And they do not have to be changed into hard currency at any point.
[/quote]

Unless you want to buy a baguette…

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Especially given that it’s no secret that the fisc checks onine activity on facebook, public forums etc to pick up fraud!

Spot checks, or something that flags up in their system. What those flags might be is known only to the tax inspection system itself, I don’t think that there are any publicly available and verified sources as to what triggers an investigation.

You get a letter, or these days, you probably get made aware that a communication from your local tax office is in your “personal communication space” for you to go and take notice of.

Yes, they go into detail, as assigning an inspector to a case is time consuming and costly for the inspectorate, they only generally take on something if they think that there is a worthwhile chance of getting some money out of it.

Yes, I had one in 2021, because I am a sole trader (Entreprise Individuelle), work with clients and suppliers all over the world. They looked at both my business and personal tax affairs. They knew all of the bank accounts that both I, and my spouse, had opened.

You are invited to an opening interview, in which the inspector indicates which “parts” of your declaration they are most “interested in”, but that the investigation may turn up other queries which would subsequently also need to be addressed. The inspection can go on for 3 months (if you fall under the accelerated program), or much, much longer, if they find other stuff of interest, or if they believe that you are somehow being evasive or uncooperative. You can represent yourself, or seek representation through an accountant or tax advisor.

The inspectors like to have a first interview without your accountant/tax advisor present (if it is based on a business inspection), because then they can ask you all sorts of innocuous questions by which you can tie a noose around your neck, without being counter-checked by the accountant - a bit like being cross-examined without your attorney present. It is best to be prepped beforehand by your representative, to avoid saying anything which you might deem completely unsuspicious and which in the inspector’s mind will raise more red flags. If you can, it is best to avoid being alone at this first interview. Any subsequent interviews (I had a 2nd physical one after the initial one and a few email exchanges after a request for documents), can be handled by your representative.

Obviously, as an individual, you are potentially in a much weaker position, as the tax inspector knows which loopholes people target, and will try to determine whether they are being exploited incorrectly, or whether you are just making simple mistakes in your returns.

I couldn’t answer that question specifically, as I’ve been in the French tax system for 30 years, but what I can say is that at the first interview, they should ask you whether you understand French, as otherwise there may be a requirement for a translator, or a representative that is conversant in both English and French. The inspector on my case had come into the investigation assuming that I didn’t speak any French, presumably just from the name alone, but it soon became clear that they had no idea of the profession I was engaged in, which has a legal requirement for a certain level of French, in order to sit the qualifying exam. Additionally, not understanding what the inspector is asking for, or hinting at, can lead to all sorts of misinterpretations on both sides.

The basic rule is to remain polite and courteous at all times. That doesn’t mean that you have to roll over like a dog having its belly rubbed, but be prepared to back up any counters to their arguments with some solid legal foundation taken from French tax law, European tax law, and any international tax law treaties to which France is a party. In my case, the inspector focussed on VAT obviously, as that’s a classic in French business taxation, but also on a particularly odd withholding tax regime for work carried out on behalf of non-French domiciled clients. There is a current drive to try and claw back that withholding tax from unsuspecting French-based service provider professionals - it can amount to quite significant penalties with interest in the absence of a “tax-neutral” double taxation treaty.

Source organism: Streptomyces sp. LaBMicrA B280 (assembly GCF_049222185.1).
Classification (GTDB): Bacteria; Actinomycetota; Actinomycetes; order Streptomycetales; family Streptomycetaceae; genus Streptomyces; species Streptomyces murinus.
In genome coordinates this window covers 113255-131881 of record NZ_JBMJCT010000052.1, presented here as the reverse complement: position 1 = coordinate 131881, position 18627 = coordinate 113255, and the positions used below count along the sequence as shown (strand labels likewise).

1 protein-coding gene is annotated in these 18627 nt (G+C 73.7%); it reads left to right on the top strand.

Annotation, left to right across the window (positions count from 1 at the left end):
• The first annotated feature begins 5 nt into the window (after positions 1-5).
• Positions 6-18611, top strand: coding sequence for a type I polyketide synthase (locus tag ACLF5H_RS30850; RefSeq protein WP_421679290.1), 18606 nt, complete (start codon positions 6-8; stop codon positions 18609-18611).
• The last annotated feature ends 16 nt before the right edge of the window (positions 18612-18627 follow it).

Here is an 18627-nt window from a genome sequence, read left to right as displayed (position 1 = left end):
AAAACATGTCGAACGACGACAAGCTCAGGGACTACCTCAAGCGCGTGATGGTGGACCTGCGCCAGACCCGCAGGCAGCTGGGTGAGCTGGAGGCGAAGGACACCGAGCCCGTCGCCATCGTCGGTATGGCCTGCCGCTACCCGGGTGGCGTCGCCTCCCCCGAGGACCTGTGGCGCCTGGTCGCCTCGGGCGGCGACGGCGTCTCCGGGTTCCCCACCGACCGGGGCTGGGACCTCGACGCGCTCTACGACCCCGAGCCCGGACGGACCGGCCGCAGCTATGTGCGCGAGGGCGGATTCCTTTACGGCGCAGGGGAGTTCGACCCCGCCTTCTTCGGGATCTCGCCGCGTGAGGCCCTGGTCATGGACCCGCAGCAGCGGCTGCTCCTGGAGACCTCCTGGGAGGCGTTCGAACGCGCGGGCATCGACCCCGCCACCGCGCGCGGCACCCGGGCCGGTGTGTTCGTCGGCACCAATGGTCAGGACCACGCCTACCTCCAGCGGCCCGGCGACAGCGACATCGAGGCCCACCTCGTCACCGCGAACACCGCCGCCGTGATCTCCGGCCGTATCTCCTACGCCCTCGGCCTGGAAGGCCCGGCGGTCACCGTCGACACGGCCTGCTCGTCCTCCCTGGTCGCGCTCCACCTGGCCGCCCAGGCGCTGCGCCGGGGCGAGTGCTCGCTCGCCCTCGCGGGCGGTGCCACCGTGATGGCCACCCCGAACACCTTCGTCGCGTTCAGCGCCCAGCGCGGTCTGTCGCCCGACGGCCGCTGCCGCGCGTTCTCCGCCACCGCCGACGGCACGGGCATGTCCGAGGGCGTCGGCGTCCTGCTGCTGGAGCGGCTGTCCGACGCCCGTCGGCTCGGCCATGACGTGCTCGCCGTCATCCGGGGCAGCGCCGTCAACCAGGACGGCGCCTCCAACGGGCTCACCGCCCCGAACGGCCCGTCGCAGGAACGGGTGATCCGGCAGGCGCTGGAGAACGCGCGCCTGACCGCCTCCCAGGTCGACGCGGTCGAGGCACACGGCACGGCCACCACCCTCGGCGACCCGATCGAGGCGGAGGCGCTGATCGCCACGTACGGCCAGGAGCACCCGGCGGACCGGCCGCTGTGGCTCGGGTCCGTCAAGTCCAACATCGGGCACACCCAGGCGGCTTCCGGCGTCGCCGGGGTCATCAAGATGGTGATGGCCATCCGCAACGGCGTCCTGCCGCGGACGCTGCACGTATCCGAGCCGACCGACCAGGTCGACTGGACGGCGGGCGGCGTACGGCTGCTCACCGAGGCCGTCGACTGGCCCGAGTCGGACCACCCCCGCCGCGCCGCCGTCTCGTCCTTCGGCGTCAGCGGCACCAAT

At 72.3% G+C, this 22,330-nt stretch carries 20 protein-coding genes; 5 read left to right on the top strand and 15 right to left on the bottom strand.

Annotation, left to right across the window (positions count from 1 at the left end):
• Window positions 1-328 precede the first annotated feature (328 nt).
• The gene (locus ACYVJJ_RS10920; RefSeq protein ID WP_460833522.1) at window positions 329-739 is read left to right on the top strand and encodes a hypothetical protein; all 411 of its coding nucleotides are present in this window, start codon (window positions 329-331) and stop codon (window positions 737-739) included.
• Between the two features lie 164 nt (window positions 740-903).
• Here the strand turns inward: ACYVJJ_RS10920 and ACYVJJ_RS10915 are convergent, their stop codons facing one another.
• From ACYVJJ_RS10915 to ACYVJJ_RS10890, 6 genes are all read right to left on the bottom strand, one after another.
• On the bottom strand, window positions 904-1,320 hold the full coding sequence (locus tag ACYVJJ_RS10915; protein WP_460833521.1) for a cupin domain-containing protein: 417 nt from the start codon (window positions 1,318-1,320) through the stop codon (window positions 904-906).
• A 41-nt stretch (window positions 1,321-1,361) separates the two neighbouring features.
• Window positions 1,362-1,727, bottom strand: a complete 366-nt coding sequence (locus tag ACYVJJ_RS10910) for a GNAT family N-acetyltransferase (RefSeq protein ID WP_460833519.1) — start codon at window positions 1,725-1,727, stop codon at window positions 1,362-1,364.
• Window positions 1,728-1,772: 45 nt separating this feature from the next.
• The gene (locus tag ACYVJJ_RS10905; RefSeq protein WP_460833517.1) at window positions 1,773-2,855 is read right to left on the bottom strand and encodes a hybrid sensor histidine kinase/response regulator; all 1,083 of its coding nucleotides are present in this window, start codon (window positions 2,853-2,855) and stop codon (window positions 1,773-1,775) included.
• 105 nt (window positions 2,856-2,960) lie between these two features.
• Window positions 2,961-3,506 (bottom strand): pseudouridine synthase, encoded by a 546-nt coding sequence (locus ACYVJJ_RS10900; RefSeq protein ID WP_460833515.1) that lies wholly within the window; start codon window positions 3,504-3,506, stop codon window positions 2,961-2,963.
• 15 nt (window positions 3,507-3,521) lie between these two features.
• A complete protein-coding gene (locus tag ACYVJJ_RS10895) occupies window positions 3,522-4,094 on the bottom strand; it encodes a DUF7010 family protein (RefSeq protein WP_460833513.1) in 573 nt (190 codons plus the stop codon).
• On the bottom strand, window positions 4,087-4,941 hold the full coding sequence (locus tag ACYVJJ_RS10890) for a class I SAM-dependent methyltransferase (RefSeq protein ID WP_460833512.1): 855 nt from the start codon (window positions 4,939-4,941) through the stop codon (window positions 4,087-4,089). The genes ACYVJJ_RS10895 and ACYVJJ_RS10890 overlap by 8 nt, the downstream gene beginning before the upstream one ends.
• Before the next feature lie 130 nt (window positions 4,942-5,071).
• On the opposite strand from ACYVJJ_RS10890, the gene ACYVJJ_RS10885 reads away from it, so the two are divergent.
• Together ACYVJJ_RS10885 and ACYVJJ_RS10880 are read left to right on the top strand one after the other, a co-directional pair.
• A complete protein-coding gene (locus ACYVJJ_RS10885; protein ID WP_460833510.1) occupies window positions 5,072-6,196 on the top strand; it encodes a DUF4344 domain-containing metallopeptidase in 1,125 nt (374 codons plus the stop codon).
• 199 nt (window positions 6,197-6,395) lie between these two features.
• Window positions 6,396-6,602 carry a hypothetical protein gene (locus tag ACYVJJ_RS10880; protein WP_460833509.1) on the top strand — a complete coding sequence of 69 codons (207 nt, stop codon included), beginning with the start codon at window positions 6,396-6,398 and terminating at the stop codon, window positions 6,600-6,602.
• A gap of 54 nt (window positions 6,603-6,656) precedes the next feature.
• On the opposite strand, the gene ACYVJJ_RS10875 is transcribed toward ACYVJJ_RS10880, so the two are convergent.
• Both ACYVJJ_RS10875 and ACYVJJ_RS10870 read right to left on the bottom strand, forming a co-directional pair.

On a personal level, there is usually less to be gained unless they have a suspicion that you aren’t fully declaring all of your worldwide income to them, even if some of it is subject to another country’s taxation.

You are still required to declare any crypto accounts. If you also trade using a crypto account, then you must also file a business tax return on profit/loss (they are considered as bénéfices non-commerciaux).

I DID EXACTLY THAT. I had been here for about 10 years, always filling out the return the same way which we had been shown during our first year. I decided just to check that I was still putting the right amounts in the right boxes.

A very helpful man at the local tax office went through my completed return explaining what everything was for. He queried two entries. “Why have you put this amount in that box and that amount in that other box? They should go in these other boxes” which he pointed out to me. I made the changes, signed the return swearing that everything declared was the truth, and sent it off.

Two months later I received a ‘phone call from Les Impots. “Why have you put these two amounts in these other boxes?”

“Because you told me to”

“No, these amounts should be in this box and that box” referring to the locations I had first put them in.

“Shall I change them then a resubmit my return?”

“No need, I will simply change them on my computer” (despite my having signed them as the truth, the whole truth etc)

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yep, one has to grin and bear it…
I was rebuked with “we would never have said that”… just this year… but, I just smiled and left it at that… noted where to put the figures… over and out.

For First-timers like @coporallittle (who admits to being naive)… a visit to the Fisc will get him/her into the system officially and the rest … will follow along… :+1: :rofl:

You’ve signed to say the figures/amounts are not fudged (to the best of your knowledge) … :wink: :wink: the fact that you’ve (seemingly) put them in the wrong place… is now corrected… during a face-to-face interview… :+1:

So many people have assumed Bitcoin is untraceable only to have been caught out.

This is a long - but enjoyable if you’re into cryptocurrencies - read on how Sarah Meiklejohn (now a professor at UCL, I believe) proved how Bitcoin can be traced.

There’s a reason why people on the dark web switched from preferring to transact using Bitcoin to Monero!